“I look at the one and only accompanying picture and I see a ‘blue-green” Drake’s Plantation Bitters. Leaping lizards and ‘whoa Nellie’ here folks. There are only four known “blue-green” Drakes (at least with the crowd I run with)…”

This might be a good time to look at these “blue-green” Drakes that sometimes are called the ” teal-green” Drakes. They have NEVER been grouped together for study and comparison. They are simply legends in the figural bottle world that receive a lot of conjecture about color, embossing and character. The pictures I use below have been taken at different times, by different persons and methods using different light sources. This is all I have for now. This only adds more intrigue to the discussion because every picture is different!

It is also inevitable to hear someone say “which one is the best”. This is impossible to say unless they are judged together such as at the FOHBC Reno Expo shootout. Read more: FOHBC Reno Expo Shoot-Out Pictures

For clarity of discussion and for identifying pictures, I have numbered and described the four known “blue-green” Drakes.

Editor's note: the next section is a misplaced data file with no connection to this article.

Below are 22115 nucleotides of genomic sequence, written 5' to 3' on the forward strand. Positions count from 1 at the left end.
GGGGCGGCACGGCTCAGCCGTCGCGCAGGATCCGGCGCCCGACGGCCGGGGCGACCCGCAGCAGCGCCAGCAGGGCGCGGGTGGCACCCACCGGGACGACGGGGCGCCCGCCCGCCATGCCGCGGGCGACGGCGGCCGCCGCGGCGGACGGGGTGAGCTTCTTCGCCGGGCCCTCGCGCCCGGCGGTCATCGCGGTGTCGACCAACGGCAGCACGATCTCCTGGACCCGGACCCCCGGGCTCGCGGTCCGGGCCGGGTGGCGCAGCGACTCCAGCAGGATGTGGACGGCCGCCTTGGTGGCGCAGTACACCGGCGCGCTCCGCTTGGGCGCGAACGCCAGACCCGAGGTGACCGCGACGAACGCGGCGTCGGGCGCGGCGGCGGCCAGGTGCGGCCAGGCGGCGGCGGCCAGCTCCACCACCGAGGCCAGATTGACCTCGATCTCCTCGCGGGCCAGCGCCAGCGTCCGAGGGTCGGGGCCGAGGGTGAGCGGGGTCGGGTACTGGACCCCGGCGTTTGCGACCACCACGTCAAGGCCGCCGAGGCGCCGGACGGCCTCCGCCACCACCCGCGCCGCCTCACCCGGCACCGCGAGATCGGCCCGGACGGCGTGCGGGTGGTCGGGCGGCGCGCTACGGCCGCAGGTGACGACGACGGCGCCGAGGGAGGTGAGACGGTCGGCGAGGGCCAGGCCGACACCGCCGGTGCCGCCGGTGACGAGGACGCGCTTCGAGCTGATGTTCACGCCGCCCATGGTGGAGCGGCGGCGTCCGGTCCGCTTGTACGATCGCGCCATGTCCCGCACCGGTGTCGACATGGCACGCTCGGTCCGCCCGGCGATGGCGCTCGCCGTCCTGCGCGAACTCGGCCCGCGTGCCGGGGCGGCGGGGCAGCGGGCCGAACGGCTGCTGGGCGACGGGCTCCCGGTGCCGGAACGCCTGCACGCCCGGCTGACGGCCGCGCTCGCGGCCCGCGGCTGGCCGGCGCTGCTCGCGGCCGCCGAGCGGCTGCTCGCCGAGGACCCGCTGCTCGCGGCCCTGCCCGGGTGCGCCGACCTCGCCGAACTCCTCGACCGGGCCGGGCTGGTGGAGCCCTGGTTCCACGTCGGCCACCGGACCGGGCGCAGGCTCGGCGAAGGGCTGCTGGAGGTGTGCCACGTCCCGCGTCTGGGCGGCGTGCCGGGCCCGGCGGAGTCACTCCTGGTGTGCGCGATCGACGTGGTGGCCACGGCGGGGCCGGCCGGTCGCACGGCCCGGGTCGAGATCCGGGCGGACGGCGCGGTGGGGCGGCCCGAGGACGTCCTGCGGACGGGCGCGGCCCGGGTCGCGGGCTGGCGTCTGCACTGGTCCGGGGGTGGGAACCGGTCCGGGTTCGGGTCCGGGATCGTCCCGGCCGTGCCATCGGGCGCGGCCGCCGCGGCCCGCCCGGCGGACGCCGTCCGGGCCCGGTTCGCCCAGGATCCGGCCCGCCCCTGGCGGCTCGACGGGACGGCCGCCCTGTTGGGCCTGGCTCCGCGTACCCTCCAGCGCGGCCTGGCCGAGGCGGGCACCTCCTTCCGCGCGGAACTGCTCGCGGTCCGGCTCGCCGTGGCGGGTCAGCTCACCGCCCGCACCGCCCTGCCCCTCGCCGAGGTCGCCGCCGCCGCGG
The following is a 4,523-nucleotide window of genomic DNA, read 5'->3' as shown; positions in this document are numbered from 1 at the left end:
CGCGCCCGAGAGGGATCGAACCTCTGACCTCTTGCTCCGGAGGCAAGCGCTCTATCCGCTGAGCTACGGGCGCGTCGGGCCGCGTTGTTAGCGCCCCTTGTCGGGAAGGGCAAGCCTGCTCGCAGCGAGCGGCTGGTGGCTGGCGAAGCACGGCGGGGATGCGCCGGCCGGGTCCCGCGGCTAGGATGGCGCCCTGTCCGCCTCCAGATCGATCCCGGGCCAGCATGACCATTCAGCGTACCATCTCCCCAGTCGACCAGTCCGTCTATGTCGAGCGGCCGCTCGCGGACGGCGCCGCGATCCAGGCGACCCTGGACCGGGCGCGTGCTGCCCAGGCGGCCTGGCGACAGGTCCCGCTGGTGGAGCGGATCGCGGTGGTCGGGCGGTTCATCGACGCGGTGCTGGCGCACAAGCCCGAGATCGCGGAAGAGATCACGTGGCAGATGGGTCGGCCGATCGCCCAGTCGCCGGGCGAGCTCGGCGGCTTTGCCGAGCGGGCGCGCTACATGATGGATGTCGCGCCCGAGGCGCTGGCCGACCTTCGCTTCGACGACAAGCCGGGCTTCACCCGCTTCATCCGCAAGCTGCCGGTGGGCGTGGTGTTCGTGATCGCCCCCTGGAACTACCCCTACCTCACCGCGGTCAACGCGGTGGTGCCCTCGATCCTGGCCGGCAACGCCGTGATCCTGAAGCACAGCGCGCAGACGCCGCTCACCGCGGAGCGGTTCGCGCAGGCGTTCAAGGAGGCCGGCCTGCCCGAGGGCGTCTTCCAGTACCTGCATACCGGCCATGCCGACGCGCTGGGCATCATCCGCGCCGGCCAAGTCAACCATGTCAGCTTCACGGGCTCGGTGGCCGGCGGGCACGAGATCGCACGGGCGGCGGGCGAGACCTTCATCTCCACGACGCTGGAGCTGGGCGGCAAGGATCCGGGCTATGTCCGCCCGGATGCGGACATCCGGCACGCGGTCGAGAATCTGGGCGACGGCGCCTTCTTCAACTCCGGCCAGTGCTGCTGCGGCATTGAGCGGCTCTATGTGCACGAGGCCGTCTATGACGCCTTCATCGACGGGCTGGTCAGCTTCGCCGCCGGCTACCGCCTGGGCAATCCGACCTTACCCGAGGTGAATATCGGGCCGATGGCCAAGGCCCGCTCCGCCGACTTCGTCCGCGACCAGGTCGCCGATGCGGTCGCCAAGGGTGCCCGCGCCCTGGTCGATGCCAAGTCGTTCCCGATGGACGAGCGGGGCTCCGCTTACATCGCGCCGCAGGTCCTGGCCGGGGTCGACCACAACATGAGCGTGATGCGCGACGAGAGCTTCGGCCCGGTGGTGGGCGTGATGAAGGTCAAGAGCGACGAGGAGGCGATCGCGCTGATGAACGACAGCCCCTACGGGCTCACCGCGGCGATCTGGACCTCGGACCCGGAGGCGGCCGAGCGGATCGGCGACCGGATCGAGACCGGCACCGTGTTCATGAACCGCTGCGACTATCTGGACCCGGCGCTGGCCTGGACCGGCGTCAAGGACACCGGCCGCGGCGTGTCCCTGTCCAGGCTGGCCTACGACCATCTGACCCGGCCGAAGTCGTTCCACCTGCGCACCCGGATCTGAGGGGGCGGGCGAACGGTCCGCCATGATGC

Burkhardt Specimen #1Possible containing more blue than the other three. Provenance: Ex: Frank Kurzewski

Fuss Specimen #2 (aka travelin’ Drake’s)Provenance: Ex: Mike Henness. Rumored sale to Bill Taylor.

Meyer Specimen #3Provenance: Ex: John Feldmann. Winner of the FOHBC Reno Expo Shootout (note: other three, at the time, “blue-green” Drakes were not there)

Hagenbuch Specimen #4Rumored. Obtained privately from Oregon thru California intermediary. Not pictured. Held privately by Jim Hagenbuch.

New Specimen #5 Connecticut find cosigned to Glass Works Auctions

New Specimen #6  Sold by Jeff Wichmann with American Bottle Auctions on 30 June 2013. $33,000 not including auction house premium.

Jeff Burkhardt – Specimen #1

Burkhardt Specimen #1 (far left) – DRAKE’S PLANTATION BITTERS in a blue ‘blue-green”. Killer color run display at the Burkhardt home

Burkhardt Specimen #1 (I am pointing to the bottle) – DRAKE’S PLANTATION BITTERS in a blue ‘blue-green”. – Jeff Burkhardt home

Sandor Fuss – Specimen #2

Fuss Specimen #2 – DRAKE’S PLANTATION BITTERS in ‘blue-green”. Ex Mike Henness. Picture taken at the 2012 Morro Bay Show prior to Fuss purchase. Rumored sale to Bill Taylor.

Ferdinand Meyer V – Specimen #3

Meyer Specimen #3 – DRAKE’S PLANTATION BITTERS in ‘blue-green”. Ex John Feldmann. Picture taken at John Feldmann’s famous bottle room.

Meyer Specimen #3 – DRAKE’S PLANTATION BITTERS in ‘blue-green”. Ex John Feldmann. Picture taken at the 2012 Houston Bottle Show (Meyer table display)